I remained still, just as instructed, just as I knew the therapists wanted me to do. But when it came to an end, I raised the question. "What if I were to relax on the table and shift slightly? Would you be able to track the internal locations where you are radiating me in a case like that?"

Not a word from any of the three women in the room. I felt as if I had raised a forbidden question. I probed a bit more. "I mean, I just felt like I could have relaxed a bit, but it might have shifted my back."

One of the therapists bit back a bit acerbically. "That's why we tell you NOT to move while you're on the table. We are aiming for EXACTLY the right spots, and you musn't move."

Then my heart flared up. Uh-oh. A bit of human defensive anger? I shot back. "I DID NOT move while I was lying there. I simply want to raise the question. Isn't it possible that something in my body could have shifted so that the radiation targets different spots than it was designed to do?"

Another therapist chimed in: "You're going to be scanned tomorrow, but everything should be fine." I walked out, trying to explain: "I have a great respect for traditional medicine, but I also have some serious questions about it..."

As I left with some residual hostility to the whole enterprise whirling in my heart, I realized that I had to see things from the point of view of these women. What must it be like to have to administer radiation to cancer patients on a daily basis, many of whom are depressed, already expecting death, without hope of heaven or the incredible encouragement and support that I receive? How must it feel for the technicians to have a patient imply that they were doing something intentionally damaging? I felt grieved for making their day harder, and vowed to apologize and make specific efforts to reconcile with them later. And -- I thought -- they could also have responded better to my questions by simply saying, "Wow, I'm sure those are difficult things to struggle with. You should definitely ask your doctor about that."

Well, the woman who seemed most acerbic wasn't there today. Maybe tomorrow (there are only seven therapists who do this work, and I have eight more chances to bless her and win her favor). But today I got to work on a different discipline of patience while in the midst of traffic. After having successfully survived a much more peaceful radiation session, I got to wait for 15 (fifteen -- that is XV, 0:15, get it?) minutes of absolutely clogged, virtually immobile traffic in getting back to my office! What are those road reconstructions doing for us all, anyway? I, on the other hand, could have accomplished so much more good by tackling the details of the library world from my desk! Ai-ai-ai. Sounds like I have to take time for some peaceful listening to the Lord, huh? Apparently I still have to learn a bit more about letting go of control and using my strength for "the most important tasks".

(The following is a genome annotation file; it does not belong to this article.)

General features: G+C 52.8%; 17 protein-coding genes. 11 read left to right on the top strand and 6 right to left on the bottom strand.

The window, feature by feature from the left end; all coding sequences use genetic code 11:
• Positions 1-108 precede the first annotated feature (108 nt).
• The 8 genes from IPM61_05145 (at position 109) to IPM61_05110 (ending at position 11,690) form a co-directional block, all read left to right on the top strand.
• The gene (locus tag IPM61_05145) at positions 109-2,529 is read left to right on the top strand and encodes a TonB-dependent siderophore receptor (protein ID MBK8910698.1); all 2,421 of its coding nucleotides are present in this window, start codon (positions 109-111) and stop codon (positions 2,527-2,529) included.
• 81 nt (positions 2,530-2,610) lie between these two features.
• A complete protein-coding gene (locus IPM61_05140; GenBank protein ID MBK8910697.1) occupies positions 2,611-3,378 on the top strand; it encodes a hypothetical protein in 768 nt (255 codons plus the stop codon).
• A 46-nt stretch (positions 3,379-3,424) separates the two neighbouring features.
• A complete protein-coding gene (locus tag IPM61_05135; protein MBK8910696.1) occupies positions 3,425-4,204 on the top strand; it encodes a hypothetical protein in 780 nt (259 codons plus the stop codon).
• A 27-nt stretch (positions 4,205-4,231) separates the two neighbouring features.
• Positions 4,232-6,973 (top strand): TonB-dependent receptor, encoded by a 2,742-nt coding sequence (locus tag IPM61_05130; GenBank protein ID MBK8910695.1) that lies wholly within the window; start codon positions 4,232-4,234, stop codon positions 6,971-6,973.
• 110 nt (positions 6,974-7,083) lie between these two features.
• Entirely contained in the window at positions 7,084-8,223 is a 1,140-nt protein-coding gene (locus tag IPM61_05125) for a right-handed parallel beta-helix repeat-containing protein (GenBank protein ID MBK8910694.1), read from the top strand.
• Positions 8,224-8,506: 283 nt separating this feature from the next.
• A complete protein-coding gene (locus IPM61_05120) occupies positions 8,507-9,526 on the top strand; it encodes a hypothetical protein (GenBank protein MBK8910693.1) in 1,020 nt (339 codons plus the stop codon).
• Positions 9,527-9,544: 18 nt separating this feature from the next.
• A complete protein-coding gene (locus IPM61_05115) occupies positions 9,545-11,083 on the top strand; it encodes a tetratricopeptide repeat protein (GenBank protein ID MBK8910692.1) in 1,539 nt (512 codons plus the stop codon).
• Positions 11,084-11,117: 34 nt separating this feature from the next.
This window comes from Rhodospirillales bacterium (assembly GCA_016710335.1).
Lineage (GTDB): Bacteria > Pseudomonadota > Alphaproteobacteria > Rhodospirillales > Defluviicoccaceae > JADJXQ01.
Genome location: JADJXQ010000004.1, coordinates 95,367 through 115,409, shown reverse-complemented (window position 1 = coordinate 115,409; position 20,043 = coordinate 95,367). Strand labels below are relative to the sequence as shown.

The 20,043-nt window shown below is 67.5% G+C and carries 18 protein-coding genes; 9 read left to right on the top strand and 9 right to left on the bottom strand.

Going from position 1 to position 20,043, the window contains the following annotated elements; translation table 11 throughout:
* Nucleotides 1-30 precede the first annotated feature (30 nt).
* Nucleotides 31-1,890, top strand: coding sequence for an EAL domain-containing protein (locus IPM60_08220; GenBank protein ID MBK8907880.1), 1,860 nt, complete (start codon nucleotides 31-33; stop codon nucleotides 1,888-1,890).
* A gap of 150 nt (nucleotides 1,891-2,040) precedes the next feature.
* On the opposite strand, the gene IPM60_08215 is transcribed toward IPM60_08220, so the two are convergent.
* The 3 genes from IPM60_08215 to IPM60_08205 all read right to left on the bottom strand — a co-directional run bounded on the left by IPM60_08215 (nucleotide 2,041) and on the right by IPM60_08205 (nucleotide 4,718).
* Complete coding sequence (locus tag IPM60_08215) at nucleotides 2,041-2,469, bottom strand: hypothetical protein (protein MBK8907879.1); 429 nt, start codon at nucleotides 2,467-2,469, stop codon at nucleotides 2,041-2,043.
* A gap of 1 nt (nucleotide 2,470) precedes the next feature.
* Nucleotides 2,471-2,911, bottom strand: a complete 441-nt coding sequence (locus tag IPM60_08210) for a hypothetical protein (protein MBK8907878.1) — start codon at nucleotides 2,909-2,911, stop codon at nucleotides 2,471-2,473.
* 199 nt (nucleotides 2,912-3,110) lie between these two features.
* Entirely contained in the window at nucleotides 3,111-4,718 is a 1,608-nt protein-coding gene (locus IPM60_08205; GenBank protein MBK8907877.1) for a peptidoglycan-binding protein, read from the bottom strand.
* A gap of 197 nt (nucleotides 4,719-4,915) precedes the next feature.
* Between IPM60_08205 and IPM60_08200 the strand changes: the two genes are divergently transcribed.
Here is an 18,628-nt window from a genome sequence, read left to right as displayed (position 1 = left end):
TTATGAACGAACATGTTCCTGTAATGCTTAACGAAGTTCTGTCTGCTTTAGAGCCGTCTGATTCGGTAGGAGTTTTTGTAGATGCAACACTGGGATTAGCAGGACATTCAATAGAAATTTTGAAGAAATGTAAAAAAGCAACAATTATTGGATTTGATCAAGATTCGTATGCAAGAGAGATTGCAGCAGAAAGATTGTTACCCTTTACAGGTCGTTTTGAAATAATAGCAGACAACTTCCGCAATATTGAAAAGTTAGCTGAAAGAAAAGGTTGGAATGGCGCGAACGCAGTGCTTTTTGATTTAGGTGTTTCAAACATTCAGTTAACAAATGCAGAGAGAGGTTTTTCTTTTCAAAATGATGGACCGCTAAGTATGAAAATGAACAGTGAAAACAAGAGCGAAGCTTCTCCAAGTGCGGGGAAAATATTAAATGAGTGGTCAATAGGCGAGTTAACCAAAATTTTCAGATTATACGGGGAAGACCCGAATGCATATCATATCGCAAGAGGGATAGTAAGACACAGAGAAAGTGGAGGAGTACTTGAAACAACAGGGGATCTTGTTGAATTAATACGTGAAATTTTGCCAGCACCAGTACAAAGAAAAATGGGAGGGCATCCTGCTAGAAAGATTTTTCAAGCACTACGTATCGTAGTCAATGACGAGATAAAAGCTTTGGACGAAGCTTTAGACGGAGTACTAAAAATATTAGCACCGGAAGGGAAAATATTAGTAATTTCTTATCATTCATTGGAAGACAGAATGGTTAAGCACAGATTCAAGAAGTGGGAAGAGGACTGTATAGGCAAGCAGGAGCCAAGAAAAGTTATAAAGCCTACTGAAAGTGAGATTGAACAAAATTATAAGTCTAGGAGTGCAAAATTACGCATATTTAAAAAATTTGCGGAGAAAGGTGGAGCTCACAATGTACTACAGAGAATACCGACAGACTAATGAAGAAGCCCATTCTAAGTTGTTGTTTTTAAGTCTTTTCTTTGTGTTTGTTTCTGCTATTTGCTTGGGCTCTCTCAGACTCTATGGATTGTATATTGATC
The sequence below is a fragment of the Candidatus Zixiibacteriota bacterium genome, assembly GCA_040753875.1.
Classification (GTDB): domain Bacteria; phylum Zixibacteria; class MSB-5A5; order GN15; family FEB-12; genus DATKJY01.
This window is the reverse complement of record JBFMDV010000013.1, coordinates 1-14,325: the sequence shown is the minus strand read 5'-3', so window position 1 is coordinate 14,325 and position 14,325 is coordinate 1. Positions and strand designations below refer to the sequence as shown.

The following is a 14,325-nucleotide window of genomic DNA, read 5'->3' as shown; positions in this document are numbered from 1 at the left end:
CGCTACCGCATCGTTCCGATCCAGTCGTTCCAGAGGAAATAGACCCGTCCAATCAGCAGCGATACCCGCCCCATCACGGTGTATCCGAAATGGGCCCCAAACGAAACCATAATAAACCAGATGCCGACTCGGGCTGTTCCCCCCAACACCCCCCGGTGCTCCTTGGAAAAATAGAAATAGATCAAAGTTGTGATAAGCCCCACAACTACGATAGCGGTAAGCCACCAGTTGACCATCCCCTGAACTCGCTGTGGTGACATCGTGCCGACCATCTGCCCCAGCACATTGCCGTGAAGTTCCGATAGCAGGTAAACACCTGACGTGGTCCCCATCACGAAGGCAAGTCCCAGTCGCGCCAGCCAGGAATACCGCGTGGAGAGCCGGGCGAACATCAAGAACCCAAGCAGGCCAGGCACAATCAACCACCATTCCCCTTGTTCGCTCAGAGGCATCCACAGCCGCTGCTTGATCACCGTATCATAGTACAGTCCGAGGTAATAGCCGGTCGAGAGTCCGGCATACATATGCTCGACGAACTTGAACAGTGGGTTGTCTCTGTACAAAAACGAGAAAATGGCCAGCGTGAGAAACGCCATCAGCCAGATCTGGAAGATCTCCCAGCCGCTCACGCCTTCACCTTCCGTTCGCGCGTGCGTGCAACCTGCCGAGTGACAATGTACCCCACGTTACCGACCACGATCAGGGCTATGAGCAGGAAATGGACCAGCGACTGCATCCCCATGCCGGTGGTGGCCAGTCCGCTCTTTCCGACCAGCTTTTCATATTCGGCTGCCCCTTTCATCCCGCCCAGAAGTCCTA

OK -- I will. "Into thy hands I commend my spirit, O Lord, O God of truth."

Thank you for your forgiveness, and for all the ways you want to shape me through this experience. And thank you for the humorous ways you continue to expose my weaknesses. Praise you for the beauty and joy of each day, and for the energy to keep active and outwardly focused.



Bonita said...

John, thank you for your honesty about your weaknesses and failures. It is encouraging to know I'm not the only one who fails to live perfectly in all my daily choices of attitude. And it helps to know how to pray for you as you desire to serve God in all you think, say and do. ~Bonita

Sheila said...

Greetings and blessings upon you, John, and Margie, and Charlotte, and Josiah!

Dan and I have been praying for you all, and we've called for many others (some know you, most do not) to join their prayers for you with our own, dear ones.

What a rare privilege and blessing to be invited into your meditations through these difficult days. Thank you for helping us all toward a clearer understanding of our Father, the ministrations of the Holy Spirit, and what it is to follow Jesus.

Sheila B.

Patti Downs said...

This certainly put things in perspective for me today. Thank you, John.